Since Peerless’ debut car got much attention at the Paris Motor Show of 1957 where it was featured, the young company decided enter two of their Peerles GT’s at the 24 Hours of Le Mans one year later. A Peerless GT class win caught everyone in the racing community off guard, particularly since competitors such as Ferrari, Lotus, AC, and Maserati were in play. Making such a fast rise to success was unheard of for new race car brands and it spurred an incredible demand for this obscure British sports car at the time.
Though the Peerless GT’s win at Le Mans came as a shock for many at the time, having a look at the company founders explains a lot: club racer James Byrnes looked to develop something that he’d like to race in himself, race team engine constructor and tuner Bernie Rodger who’d build up his local prestige already, and last but not least, amateur racer and Rolls-Royce vendor John Gordon. As you might expect, this founding team knew what world they got into and, as their early success proves, they went intelligently about it!
The road to the Peerless GT’s class win
It wasn’t just the racecar world credentials that started Peerless of on the right foot. It was also the fact that Byrnes had already built the right connections through his restaurateur profession, in particular the representatives of Standard Triumph who’d loved eating at one of his restaurants. Since business always runs smoother with a good meal and the appropriate drinks consumed, it wasn’t too long before the Peerless startup had secured its preferred engine supplier.
Subsequently, the powertrain for the Peerless GT was derived from the Triumph TR3 – a 2-liter V4 with 100hp and a torque of 117 lb-ft engine complete with the 4-speed gearbox which featured a Laycock overdrive system. However, the startup did want to differentiate their car from the TR3’s performance and design, so they built a steel tubular frame that strengthened the structural integrity, while the weight was effectively kept down by making the body of fiberglass. Furthermore, they widened the car’s track by 5 inches compared to the TR3 and replaced the live axle with a De Dion rear axle.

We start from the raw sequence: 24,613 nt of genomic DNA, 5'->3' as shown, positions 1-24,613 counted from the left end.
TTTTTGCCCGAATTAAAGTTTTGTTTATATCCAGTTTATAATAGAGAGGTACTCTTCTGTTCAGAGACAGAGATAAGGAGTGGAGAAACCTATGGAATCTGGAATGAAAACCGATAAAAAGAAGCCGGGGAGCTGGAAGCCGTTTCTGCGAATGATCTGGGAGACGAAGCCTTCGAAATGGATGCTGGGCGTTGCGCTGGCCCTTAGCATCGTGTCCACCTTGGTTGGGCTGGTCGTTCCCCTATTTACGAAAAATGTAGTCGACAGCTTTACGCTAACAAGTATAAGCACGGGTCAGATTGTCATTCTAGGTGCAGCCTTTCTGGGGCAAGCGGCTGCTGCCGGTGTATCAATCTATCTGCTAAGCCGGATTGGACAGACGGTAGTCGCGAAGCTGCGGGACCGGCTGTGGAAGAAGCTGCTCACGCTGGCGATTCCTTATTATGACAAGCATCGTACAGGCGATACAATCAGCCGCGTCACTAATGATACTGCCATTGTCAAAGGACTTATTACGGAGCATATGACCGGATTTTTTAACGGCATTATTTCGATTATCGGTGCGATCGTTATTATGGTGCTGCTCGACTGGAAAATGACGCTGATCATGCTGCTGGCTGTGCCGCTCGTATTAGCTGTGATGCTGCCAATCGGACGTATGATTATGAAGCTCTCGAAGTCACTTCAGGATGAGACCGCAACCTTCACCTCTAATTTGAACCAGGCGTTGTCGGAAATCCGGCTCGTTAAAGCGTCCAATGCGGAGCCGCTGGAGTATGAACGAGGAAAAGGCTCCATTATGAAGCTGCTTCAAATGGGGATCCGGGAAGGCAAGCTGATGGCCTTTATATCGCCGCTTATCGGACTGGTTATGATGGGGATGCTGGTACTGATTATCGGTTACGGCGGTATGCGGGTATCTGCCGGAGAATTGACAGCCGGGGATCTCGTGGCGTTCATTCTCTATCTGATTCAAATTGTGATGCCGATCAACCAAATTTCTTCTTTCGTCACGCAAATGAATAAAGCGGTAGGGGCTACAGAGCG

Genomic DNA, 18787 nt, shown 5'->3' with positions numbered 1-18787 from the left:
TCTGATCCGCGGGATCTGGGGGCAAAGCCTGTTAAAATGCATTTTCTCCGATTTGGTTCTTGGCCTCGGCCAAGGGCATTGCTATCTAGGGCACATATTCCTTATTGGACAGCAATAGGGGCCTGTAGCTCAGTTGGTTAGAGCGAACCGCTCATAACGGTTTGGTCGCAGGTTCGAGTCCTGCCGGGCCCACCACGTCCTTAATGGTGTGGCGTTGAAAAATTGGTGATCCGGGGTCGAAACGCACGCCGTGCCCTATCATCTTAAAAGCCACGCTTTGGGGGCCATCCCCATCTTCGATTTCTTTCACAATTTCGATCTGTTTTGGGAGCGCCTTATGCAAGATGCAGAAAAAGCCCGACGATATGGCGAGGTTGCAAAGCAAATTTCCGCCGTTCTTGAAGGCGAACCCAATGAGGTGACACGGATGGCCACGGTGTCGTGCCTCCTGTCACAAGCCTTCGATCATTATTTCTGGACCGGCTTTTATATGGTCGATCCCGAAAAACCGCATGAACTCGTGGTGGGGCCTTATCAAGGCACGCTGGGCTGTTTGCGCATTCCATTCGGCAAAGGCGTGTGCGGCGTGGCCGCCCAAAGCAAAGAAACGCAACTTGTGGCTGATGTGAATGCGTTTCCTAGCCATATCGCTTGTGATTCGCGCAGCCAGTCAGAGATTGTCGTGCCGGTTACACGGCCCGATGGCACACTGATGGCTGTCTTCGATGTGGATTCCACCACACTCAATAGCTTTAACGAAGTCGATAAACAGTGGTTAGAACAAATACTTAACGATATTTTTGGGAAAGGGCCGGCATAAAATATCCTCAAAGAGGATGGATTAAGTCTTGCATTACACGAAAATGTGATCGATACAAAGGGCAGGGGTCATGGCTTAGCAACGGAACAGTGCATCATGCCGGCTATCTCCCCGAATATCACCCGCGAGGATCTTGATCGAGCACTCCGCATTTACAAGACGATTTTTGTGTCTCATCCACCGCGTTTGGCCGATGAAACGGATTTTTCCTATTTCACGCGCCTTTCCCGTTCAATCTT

In effect, the Peerless GT needed just 12.6 seconds to reach 60mp/h, and was even capable of going beyond the 100mp/h mark that captivated its time period. Boasting such powerful stats, the decision for entering the 24 Hours of Le Mans with two Peerless GT’s becomes understandable. The rest, well the rest is history, as they say.
From Warwick to Peerless and back
Although the founders in the first place wanted to call their car the Warwick, they ended up at Peerless as an homage to the American brand Peerless Motor Car Company. During the First World War, the British had modified 16 of Peerless’ armored vehicles in the same building that the GT was being developed in. Although the demand skyrocketed after the Peerless GT’s victory, the Startup didn’t have the personnel and resources to keep up with this. Yet, they worked their ass off and were able to sell 325 examples of the Peerless GT from 1957-1960.
However, the demand was short-lived and in 1960 Peerless went bankrupt. Luckily, Bernie Rodger wasn’t ready to give up yet and he rebranded the Peerless GT to “Warwick,” an improved car that he started to produce before the year had ended. From 1960-1962, 40 Warwicks were sold, with one prototype even being powered by a Buick V8. Subsequently, Jim Gordon took the Peerless GT’s chassis and got the famous designer Giorgetto Giugiaro involved for the body design and Gruppo Bertone to build it. This car, dubbed the “Gordon-Keeble,” was powered by a Chevrolet V8 and was sold for about 100 times from 1964-1967.
Modern Peerless GT originals
In the pictures throughout this article, you’ll see a Peerless GT original from 1958, which is 1 of just 70 examples that was built for left-hand driving. This car’s Triumph TR3 engine was fully prepared for the race tracks, and because it entered the Le Mans and even got a class win back in the days, it’s still allowed to race at the Goodwood Revival, the Le Mans Classic and various more classic race events.
As you might have noticed, the Peerless GT’s interior is far simpler and cheaper than the Ferrari and Aston Martin counterparts that it beat at Le Mans at the time. This helped in keeping the production costs for the Peerless GT way down, which is why this very rare and unique, yet obscure, car is still much cheaper today than the other classics of its time. On average, you can get your own Peerless GT for about €50.000, which is of course a steal for a car that has gained a class victory at Le Mans.